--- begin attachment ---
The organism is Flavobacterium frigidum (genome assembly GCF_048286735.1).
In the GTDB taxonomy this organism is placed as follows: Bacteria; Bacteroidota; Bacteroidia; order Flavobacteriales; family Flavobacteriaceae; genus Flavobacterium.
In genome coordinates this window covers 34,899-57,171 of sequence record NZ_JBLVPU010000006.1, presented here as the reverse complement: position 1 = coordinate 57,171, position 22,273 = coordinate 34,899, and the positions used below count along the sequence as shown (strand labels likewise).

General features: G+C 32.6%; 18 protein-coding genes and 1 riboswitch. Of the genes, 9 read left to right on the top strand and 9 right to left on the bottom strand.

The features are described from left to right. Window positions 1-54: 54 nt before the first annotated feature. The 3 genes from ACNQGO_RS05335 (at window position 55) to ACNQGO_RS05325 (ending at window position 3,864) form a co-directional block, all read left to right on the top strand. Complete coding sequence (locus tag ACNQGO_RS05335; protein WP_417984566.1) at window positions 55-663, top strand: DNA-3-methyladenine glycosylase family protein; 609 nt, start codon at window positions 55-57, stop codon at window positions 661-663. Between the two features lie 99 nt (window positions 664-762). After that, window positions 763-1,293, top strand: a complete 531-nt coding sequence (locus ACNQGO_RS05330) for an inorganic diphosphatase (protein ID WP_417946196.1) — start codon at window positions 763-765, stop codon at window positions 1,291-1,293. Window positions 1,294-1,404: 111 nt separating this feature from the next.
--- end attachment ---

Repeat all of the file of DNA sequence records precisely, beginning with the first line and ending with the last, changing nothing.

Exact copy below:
The organism is Flavobacterium frigidum (genome assembly GCF_048286735.1).
In the GTDB taxonomy this organism is placed as follows: Bacteria; Bacteroidota; Bacteroidia; order Flavobacteriales; family Flavobacteriaceae; genus Flavobacterium.
In genome coordinates this window covers 34,899-57,171 of sequence record NZ_JBLVPU010000006.1, presented here as the reverse complement: position 1 = coordinate 57,171, position 22,273 = coordinate 34,899, and the positions used below count along the sequence as shown (strand labels likewise).

General features: G+C 32.6%; 18 protein-coding genes and 1 riboswitch. Of the genes, 9 read left to right on the top strand and 9 right to left on the bottom strand.

The features are described from left to right. Window positions 1-54: 54 nt before the first annotated feature. The 3 genes from ACNQGO_RS05335 (at window position 55) to ACNQGO_RS05325 (ending at window position 3,864) form a co-directional block, all read left to right on the top strand. Complete coding sequence (locus tag ACNQGO_RS05335; protein WP_417984566.1) at window positions 55-663, top strand: DNA-3-methyladenine glycosylase family protein; 609 nt, start codon at window positions 55-57, stop codon at window positions 661-663. Between the two features lie 99 nt (window positions 664-762). After that, window positions 763-1,293, top strand: a complete 531-nt coding sequence (locus ACNQGO_RS05330) for an inorganic diphosphatase (protein ID WP_417946196.1) — start codon at window positions 763-765, stop codon at window positions 1,291-1,293. Window positions 1,294-1,404: 111 nt separating this feature from the next.